Friday, 12th March, 1993. Bombay was under attack. 13 explosions that shook the city. Within this communal rage, as religion was tearing the city apart, humanity was bringing many of them together. In such a state of terror, people were stepping out of their houses to lend a helping hand, to give shelter, to provide food. And give blood instead of taking it.
Wednesday, 26th November, 2008. The crown of the city was burning. Taj had been encroached into and imploded with bombs. Mumbai, now, was not hiding under its blanket, but rather doing what it does best under adversity, come together. Help was offered, lives were lost, but the popularly termed “indomitable spirit” kept the city running.
Take the train blasts, the floods and any other real calamity and you’d see this city come out of its comforts, fight, help and survive. Without a drop of fear rolling down its forehead.
And now let’s see at the idiotic side of the city. Funny too. Purely because of how they react. Bruised, battered and torn, the spirited Mumbaikars shine through. But when the Wolf cries, they start shitting bricks.
While the collateral damage of the bomb blasts can be scaled in numbers, the collateral damage that these National Bandhs create in terms of fear is immeasurable. These bandhs have a legacy. Be it national or state specific. Strangely, I hardly remember the reasons behind these bandhs. The one-off I remember is that of a rumour of Bal Thackerey being arrested. Ego battles are often fought under the pretense of ‘sensitive issues’. For Kolkata, if there’s not a bandh at regular intervals, it starts feeling abnormal. It’s a culturally entrenched habit now. Coming back to these bandhs in question.
For some reason, they always pelt stones at the state transport buses. Irrespective what the reason for the bandh is these buses have to face the music. I pity the bus driver. The government shows balls by keeping the transport running, but the driver’s balls are always in his mouth when it comes to such things. His ‘What the hell have I done’ query always gets stoned. Trains are largely unaffected. Autos and cabs can also continue to ply. Even people can travel.
Take today, 31st May 2012, for instance. Today’s reason behind the bandh is to protest against the hike in fuel prices. Yes, the prices are rising, and something must be done about it. But shooting in the dark is not going to hit bull’s eye. Cabs and auto run on CNG now. So do these buses. The trains have no connection with the hike. Most of the people who travel with these modes of transport don’t own a vehicle. Most of them. Yet everyone involved in this Maslow’s world lives in fear. What for? And in fear of what? Before I left home the news channels were talking about the partial impact of the Bandh. And buses as usual had become breaking news, in every sense of the word. While some channels called it violence and showed glimpses of the buses, other channels were making a documentary on these buses. None of the passengers or drivers were injured. Yet, a dramatic turn of events. Fear was in stage 1 right now. Twitter on the other hand was advertising the joy of driving and riding in the empty streets of the city. That was irony making a guest appearance.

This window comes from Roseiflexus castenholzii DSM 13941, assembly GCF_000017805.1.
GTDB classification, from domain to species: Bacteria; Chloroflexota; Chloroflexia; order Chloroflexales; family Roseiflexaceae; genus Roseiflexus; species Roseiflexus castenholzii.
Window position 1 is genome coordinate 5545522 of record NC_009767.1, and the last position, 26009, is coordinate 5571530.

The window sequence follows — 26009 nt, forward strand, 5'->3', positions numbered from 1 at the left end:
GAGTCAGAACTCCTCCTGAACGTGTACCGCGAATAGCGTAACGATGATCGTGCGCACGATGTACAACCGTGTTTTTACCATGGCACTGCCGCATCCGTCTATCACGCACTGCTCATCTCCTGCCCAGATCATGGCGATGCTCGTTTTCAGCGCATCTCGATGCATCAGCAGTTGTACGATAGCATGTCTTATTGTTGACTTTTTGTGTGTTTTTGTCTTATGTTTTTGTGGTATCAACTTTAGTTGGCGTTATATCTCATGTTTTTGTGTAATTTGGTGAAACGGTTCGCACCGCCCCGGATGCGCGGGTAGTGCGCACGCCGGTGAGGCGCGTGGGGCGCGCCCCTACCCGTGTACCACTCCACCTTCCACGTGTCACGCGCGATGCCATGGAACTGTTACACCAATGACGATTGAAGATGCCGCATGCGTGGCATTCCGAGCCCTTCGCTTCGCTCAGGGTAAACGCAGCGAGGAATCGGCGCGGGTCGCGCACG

As I stepped out, I saw the Bombay of 80s. Unpopulated. Deserted. Calm. Yes, these were glimpses of romance the city one had. Two crows were catching up in the middle of the road. I guess they were tired of flying, because they chose to walk. In many ways, that too, was a rare sight. Then taking the situation at hand, a Western Classic starting running in front of my eyes. Soon, curfew scenes made their way in as well. Cops stationed at every corner. Eerie silence singing dark melody with the winds.
And then the panic calls began. There is unrest near office. Next call – No cabs. Next call – They’ve started shutting offices. Next call – Beta, turn around, it’s scary out there. Next call – They’ve shut one of our offices, might shut the main office as well. Next call – I’ve asked a colleague to go back, you should go back too.
After all that chaos, I took a deep breath. I said; hold on a minute, what’s the reason again, PROTEST AGAINST RISING FUEL PRICES. At that point sanity came and slapped me in the face, it asked me to stop being stupid. I obliged and looked at this as one the shortest adventures, the only pseudo curfew experience I’ll ever have in this city. Because the city has proven time and again, when it’s under attack, it unites as a brutal force, but when it comes to fake alarms, it panics. So, I hailed an auto and went to the nearest cab stand. A cool cab greeted me with looks of uncertainty. Not cool at all. The 12 minute drive towards office began with nervous looks and a watchful eye. He spoke of fears and poverty and the government. Nothing new there, I said. And as we hit the highway, the skeptic stepped out and the driver stepped back in. He spoke of the pleasures of driving. Said 15 years back he could drive like this. As we cut into a by lane, the skeptic was back in the driver’s seat. Dropping me much before my destination, he took a U-turn and returned to living in fear.
As I reached office, I saw my junior walk in all smiling. She comes from a different city by the way. “I took the bus today. 1st time in Mumbai. It was so comfortable. Only 5 bucks.” It was heartening to see a bandh infested city welcoming a new tenant with open arms. This time irony had walked into office.
While India is holed up under the excuse of Bandh, Americans will be stepping out to witness the Manhattanhenge. Eternal sunshine and the spotless mind.